In his § 2255 Motion, Brown asserted that after Johnson, conspiracy to commit Hobbs Act robbery and attempted Hobbs Act robbery could no longer qualify as crimes of violence under 18 U.S.C. § 924(c)(3), and thus, his conviction for Counts Two and Four must be vacated. Although Brown was not sentenced pursuant to ACCA, he asserted that the residual clause of § 924(c) is materially indistinguishable from the ACCA residual clause (18 U.S.C. § 924(e)(2)(B)(ii)) that the Supreme Court in Johnson struck down as unconstitutionally vague. As explained below, Brown's challenge to Count Four lacks merit, but recent decisions from the Supreme Court and the Fourth Circuit support Brown's challenge to Count Two where his firearm conviction was predicated upon conspiracy to commit Hobbs Act robbery.

         A. Brown's Challenge to Count Four Lacks Merit

          Title 18 U.S.C. section 924(c)(1)(A) provides for consecutive periods of imprisonment when a defendant uses or carries a firearm in furtherance of a crime of violence. The baseline additional period of imprisonment is five years. 18 U.S.C. § 924(c)(1)(A)(i). If the defendant brandishes the firearm, the additional period of imprisonment increases to at least seven years. Id. § 924(c)(1)(A)(ii). And, if the defendant discharges the firearm, the additional period of imprisonment increases to at least ten years. Id. § 924(c)(1)(A)(iii).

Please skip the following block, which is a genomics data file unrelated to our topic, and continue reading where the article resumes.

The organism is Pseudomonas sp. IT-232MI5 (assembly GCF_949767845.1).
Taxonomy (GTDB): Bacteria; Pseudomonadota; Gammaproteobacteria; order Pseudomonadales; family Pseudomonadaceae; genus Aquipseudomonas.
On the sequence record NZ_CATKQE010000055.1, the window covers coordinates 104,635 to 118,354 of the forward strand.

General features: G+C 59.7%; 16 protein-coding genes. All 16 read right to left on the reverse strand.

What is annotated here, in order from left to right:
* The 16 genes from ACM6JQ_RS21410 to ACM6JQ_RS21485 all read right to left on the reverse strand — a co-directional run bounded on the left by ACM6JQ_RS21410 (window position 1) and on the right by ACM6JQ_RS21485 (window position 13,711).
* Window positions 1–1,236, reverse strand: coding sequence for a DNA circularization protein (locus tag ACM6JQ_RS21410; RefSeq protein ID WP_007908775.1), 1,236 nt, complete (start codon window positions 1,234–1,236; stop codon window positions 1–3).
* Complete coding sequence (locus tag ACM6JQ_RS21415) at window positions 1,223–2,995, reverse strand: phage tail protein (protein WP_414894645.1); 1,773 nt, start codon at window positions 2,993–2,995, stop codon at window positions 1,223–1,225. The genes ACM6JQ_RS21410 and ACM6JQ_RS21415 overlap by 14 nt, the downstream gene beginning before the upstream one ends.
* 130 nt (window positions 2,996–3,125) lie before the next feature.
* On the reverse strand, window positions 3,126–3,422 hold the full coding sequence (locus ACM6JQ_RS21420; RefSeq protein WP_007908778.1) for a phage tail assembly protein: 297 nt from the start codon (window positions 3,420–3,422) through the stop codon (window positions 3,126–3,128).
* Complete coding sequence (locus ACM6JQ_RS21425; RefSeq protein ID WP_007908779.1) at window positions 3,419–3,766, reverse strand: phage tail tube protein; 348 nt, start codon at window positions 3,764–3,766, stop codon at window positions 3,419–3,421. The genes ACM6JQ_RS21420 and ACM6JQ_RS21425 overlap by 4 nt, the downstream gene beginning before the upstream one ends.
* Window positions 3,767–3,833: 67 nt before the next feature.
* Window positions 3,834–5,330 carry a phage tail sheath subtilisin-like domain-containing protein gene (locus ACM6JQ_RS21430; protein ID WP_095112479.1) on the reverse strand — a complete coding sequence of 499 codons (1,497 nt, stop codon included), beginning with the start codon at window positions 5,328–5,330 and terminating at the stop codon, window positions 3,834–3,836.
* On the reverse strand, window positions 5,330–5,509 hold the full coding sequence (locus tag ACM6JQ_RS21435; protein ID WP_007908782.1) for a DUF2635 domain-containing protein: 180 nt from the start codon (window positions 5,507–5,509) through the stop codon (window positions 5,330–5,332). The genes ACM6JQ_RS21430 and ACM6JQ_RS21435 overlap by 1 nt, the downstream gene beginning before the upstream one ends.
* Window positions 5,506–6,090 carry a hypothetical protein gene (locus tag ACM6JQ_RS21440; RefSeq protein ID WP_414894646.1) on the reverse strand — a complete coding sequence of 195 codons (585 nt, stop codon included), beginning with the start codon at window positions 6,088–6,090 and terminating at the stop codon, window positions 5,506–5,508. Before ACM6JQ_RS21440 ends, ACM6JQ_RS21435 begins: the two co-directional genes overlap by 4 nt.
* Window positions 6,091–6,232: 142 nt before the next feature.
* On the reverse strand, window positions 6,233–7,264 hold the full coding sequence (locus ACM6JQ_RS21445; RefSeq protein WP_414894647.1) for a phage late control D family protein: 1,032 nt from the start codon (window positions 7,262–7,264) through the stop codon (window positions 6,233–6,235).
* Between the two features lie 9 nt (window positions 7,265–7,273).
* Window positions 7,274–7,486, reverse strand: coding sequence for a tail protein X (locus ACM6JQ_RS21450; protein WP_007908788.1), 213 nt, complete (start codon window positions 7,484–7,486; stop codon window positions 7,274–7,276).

At the time of Brown's conviction, the United States could demonstrate that an underlying offense constitutes a crime of violence if it established that the offense is a felony and satisfies one of two requirements. Namely, the statute defined a crime of violence as any felony:

(A) [that] has as an element the use, attempted use, or threatened use of physical force against the person or property of another [(the "Force Clause")], or
(B) that by its nature, involves a substantial risk that physical force against the person or property of another may be used in the course of committing the offense [(the "Residual Clause")].

Id. § 924(c)(3). The Supreme Court recently invalidated the Residual Clause. United States v. Davis, 139 S.Ct. 2319, 2336 (2019) (holding that "§ 924(c)(3)(B) is unconstitutionally vague"). Nevertheless, as explained below, attempted Hobbs Act robbery qualifies as a crime of violence under the Force Clause.

         A defendant is guilty of Hobbs Act robbery if he or she "obstructs, delays, or affects commerce or the movement of any article or commodity in commerce, by robbery ... or attempts or conspires so to do" 18 U.S.C. ...